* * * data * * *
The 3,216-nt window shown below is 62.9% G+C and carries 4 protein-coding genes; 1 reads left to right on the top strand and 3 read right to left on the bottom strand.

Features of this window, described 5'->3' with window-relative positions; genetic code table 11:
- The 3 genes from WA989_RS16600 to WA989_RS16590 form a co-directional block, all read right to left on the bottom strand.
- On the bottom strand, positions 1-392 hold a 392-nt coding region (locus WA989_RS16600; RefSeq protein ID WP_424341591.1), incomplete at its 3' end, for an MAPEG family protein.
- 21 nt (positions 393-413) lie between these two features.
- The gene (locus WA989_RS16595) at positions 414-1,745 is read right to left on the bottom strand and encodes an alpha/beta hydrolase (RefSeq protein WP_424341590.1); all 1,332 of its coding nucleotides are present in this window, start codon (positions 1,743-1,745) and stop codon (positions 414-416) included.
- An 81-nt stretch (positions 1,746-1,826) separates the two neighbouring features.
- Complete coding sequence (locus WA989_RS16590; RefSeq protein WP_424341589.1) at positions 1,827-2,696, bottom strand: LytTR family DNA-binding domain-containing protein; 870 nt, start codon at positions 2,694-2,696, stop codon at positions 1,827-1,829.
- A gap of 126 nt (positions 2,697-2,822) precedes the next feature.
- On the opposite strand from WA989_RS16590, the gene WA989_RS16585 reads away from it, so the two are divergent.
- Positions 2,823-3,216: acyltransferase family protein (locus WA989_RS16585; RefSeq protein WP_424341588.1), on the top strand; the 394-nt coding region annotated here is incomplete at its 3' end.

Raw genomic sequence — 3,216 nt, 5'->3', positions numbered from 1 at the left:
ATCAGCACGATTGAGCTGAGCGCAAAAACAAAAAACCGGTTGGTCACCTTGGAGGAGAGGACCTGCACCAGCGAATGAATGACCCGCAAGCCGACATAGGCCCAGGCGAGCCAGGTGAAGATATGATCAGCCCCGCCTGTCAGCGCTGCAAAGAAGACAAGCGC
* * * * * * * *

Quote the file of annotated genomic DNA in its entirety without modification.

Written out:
The 3,216-nt window shown below is 62.9% G+C and carries 4 protein-coding genes; 1 reads left to right on the top strand and 3 read right to left on the bottom strand.

Features of this window, described 5'->3' with window-relative positions; genetic code table 11:
- The 3 genes from WA989_RS16600 to WA989_RS16590 form a co-directional block, all read right to left on the bottom strand.
- On the bottom strand, positions 1-392 hold a 392-nt coding region (locus WA989_RS16600; RefSeq protein ID WP_424341591.1), incomplete at its 3' end, for an MAPEG family protein.
- 21 nt (positions 393-413) lie between these two features.
- The gene (locus WA989_RS16595) at positions 414-1,745 is read right to left on the bottom strand and encodes an alpha/beta hydrolase (RefSeq protein WP_424341590.1); all 1,332 of its coding nucleotides are present in this window, start codon (positions 1,743-1,745) and stop codon (positions 414-416) included.
- An 81-nt stretch (positions 1,746-1,826) separates the two neighbouring features.
- Complete coding sequence (locus WA989_RS16590; RefSeq protein WP_424341589.1) at positions 1,827-2,696, bottom strand: LytTR family DNA-binding domain-containing protein; 870 nt, start codon at positions 2,694-2,696, stop codon at positions 1,827-1,829.
- A gap of 126 nt (positions 2,697-2,822) precedes the next feature.
- On the opposite strand from WA989_RS16590, the gene WA989_RS16585 reads away from it, so the two are divergent.
- Positions 2,823-3,216: acyltransferase family protein (locus WA989_RS16585; RefSeq protein WP_424341588.1), on the top strand; the 394-nt coding region annotated here is incomplete at its 3' end.

Raw genomic sequence — 3,216 nt, 5'->3', positions numbered from 1 at the left:
ATCAGCACGATTGAGCTGAGCGCAAAAACAAAAAACCGGTTGGTCACCTTGGAGGAGAGGACCTGCACCAGCGAATGAATGACCCGCAAGCCGACATAGGCCCAGGCGAGCCAGGTGAAGATATGATCAGCCCCGCCTGTCAGCGCTGCAAAGAAGACAAGCGC